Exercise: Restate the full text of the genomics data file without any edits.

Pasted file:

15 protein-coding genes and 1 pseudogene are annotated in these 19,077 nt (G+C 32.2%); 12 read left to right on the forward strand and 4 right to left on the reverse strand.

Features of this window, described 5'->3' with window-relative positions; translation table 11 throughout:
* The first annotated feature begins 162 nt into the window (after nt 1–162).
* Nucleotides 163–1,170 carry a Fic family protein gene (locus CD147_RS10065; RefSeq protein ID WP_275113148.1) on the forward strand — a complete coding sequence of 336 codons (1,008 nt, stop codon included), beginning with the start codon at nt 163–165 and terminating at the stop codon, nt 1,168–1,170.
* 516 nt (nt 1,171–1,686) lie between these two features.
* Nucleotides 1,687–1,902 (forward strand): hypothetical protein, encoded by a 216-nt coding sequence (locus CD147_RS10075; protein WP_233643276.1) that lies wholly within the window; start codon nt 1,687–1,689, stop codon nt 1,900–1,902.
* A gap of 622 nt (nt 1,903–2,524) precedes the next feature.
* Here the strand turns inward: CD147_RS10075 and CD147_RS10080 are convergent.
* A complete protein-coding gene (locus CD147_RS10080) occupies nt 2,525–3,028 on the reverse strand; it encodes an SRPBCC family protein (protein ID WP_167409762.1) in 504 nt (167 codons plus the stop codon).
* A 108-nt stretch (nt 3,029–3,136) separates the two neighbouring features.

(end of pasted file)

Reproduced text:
15 protein-coding genes and 1 pseudogene are annotated in these 19,077 nt (G+C 32.2%); 12 read left to right on the forward strand and 4 right to left on the reverse strand.

Features of this window, described 5'->3' with window-relative positions; translation table 11 throughout:
* The first annotated feature begins 162 nt into the window (after nt 1–162).
* Nucleotides 163–1,170 carry a Fic family protein gene (locus CD147_RS10065; RefSeq protein ID WP_275113148.1) on the forward strand — a complete coding sequence of 336 codons (1,008 nt, stop codon included), beginning with the start codon at nt 163–165 and terminating at the stop codon, nt 1,168–1,170.
* 516 nt (nt 1,171–1,686) lie between these two features.
* Nucleotides 1,687–1,902 (forward strand): hypothetical protein, encoded by a 216-nt coding sequence (locus CD147_RS10075; protein WP_233643276.1) that lies wholly within the window; start codon nt 1,687–1,689, stop codon nt 1,900–1,902.
* A gap of 622 nt (nt 1,903–2,524) precedes the next feature.
* Here the strand turns inward: CD147_RS10075 and CD147_RS10080 are convergent.
* A complete protein-coding gene (locus CD147_RS10080) occupies nt 2,525–3,028 on the reverse strand; it encodes an SRPBCC family protein (protein ID WP_167409762.1) in 504 nt (167 codons plus the stop codon).
* A 108-nt stretch (nt 3,029–3,136) separates the two neighbouring features.